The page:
Anita Levesque

@anita-levesque | contributor
I became a mental health advocate in 2014. My goal is to spread the awareness of mental health after seeing the affects from loved ones. My blog: http://mentalillness-doyouknow.com
Community Voices

Getting to Know OCD

#ObsessiveCompulsiveDisorder is a

pattern of unreasonable thoughts and fears (obsessions) that lead you to do

repetitive behaviors (compulsions), which interfere with daily activities and

can cause severe stress.

You may feel the need to try and stop or

ignore the OCD but that will just increase your #Anxiety.  Eventually you will feel the need to stop the

acts the OCD causes which will alleviate the stress.  You will find, eventually, the acts will keep

coming back; this is the vicious cycle of .

Most people associate with compulsively

washing hands or lining objects in a row.

My first-hand experience with is that

of repeatedly checking and reoccurring thoughts or what’s known as Pure-O.

My father lived with manic #Depression and

anxiety, my boyfriend moved in with my daughter and I in 2004.  He had told me about his mental illnesses;

, GAD, clinical depression, how it affects him and what to look for.  You will not know how debilitating mental

illness can be until you have either lived with it or experienced it as a loved

one or caregiver.  I first noticed my

boyfriends’ symptoms when the “routine” became noticeable.  Everything was done at the same time; wake

up, take dog out, bathroom, back to bed, wake up, take dog out, maybe have

lunch, back to bed, wake up, bathroom, feed dog, have dinner, take dog out,

back to bed, wake up, watch tv, back to bed.

It was like this every day for a year.

We did our groceries the same day, time and place, watched the same tv

shows.  If he had a job to do (t-shirt

printer), the would prolong the job and he would struggle to get it

done.  At one point during the evenings,

while watching tv, he would go downstairs and be there for an hour or two; he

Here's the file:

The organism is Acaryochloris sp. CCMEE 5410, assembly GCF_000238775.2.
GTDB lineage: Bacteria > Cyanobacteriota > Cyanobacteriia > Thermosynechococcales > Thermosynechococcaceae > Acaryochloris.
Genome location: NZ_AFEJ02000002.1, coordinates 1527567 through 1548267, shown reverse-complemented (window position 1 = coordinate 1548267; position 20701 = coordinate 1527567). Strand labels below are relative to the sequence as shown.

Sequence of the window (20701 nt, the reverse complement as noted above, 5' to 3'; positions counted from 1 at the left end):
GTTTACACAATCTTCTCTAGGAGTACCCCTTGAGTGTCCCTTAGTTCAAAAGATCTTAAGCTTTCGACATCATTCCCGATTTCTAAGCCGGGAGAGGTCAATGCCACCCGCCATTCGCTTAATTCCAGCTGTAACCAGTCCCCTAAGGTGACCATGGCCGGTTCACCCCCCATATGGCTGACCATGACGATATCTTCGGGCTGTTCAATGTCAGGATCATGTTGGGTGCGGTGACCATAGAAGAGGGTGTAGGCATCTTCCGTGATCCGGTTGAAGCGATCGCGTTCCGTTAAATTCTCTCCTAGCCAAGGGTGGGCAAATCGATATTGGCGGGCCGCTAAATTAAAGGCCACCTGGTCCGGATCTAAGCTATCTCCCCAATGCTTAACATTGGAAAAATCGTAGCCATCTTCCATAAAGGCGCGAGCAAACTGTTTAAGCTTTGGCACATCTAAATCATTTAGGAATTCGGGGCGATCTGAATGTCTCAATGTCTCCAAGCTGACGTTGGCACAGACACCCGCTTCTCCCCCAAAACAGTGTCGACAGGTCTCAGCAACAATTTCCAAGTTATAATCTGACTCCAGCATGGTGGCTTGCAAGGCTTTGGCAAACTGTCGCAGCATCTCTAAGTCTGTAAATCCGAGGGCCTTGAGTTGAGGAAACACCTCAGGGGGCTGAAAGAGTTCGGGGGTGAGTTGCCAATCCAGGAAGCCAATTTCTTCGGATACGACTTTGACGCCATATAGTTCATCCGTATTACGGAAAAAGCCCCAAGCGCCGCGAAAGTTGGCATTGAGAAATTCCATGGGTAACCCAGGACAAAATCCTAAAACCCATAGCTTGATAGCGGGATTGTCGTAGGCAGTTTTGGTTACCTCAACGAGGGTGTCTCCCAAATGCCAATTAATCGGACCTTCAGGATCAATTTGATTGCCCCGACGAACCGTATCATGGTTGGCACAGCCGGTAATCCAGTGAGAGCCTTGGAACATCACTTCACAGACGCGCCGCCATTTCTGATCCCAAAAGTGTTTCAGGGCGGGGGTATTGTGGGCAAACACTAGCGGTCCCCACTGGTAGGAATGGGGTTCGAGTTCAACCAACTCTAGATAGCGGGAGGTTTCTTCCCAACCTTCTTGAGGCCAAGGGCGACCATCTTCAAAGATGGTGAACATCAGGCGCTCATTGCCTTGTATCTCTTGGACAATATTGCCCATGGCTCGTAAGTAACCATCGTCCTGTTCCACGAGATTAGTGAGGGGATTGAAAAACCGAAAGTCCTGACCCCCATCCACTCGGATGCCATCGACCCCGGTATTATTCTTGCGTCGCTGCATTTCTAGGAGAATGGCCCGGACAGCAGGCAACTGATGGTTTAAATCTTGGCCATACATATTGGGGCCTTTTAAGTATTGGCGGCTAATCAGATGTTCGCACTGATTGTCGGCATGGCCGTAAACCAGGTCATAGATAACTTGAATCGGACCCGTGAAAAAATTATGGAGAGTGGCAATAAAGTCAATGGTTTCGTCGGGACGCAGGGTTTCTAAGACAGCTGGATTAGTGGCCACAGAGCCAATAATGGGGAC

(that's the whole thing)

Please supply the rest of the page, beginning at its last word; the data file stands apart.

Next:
would be checking the taps making sure they’re turned off and not dripping,

windows were closed etc.

When we started dating, the Pure-O became

apparent.  He would doubt if I loved him

and why I was still with him (Relationship ).  He was always second guessing himself and needed

constant reassurance about everything.  It

would take him at least ½ hour to an hour to write a simple email; making sure

it was done right, that he was saying the right thing, that the recipient

wouldn’t take anything the wrong way etc.

All of this would lead to anxiety attacks;

body shaking, crying, difficulty breathing, pacing, very anxious, very

debilitating to the point that he could not focus on anything.  I would have to provide constant reassurance

to ease his mind.

His is severe and can be debilitating,

still to today.  He’s been on medication

for 3 years now, but the is still there.

He still checks, but not as bad; he’ll do “stupid checks” as he calls

them; checks everything downstairs, checks the doors, and always must have “5”

things with him or we don’t leave until he has them all.

The way you react to someone’s symptoms

has a big impact. Negative comments or criticism can make worse, while a

calm, supportive environment can help improve the outcome of treatment. Try to

be as kind and patient as possible.

Tips for helping a friend or family member

with ;

Avoid

making personal criticisms. Remember, your loved

one’s behaviors are symptoms, not character flaws

Don’t

get up upset with someone with or tell them to stop performing rituals. They can’t, and the pressure to stop will only make the behaviors

worse.

Be as

kind and patient as possible. They need to overcome

problems at their own pace. Praise any successful attempt to resist , and

focus attention on positive elements in the person’s life.

Do

not play along with your loved one’s rituals.

Helping with rituals will only strengthen the behavior. Support the person, not

their rituals.

Keep

communication positive and clear. Communication is

important so you can find a balance between supporting your loved one and

standing up to the and not further upsetting your loved one.

Find

the humor. Laughing together over the funny side

and silliness of some symptoms can help your loved one become more detached

from the disorder. Just make sure your loved one feels respected and in on the

joke.

Don’t

let take over family life. Sit down as a family

and decide how you will work together to tackle your loved one’s symptoms.

Try to keep family life as normal as possible and the home a low-stress

environment.

Anita Levesque

How to Love Someone With a Mental Illness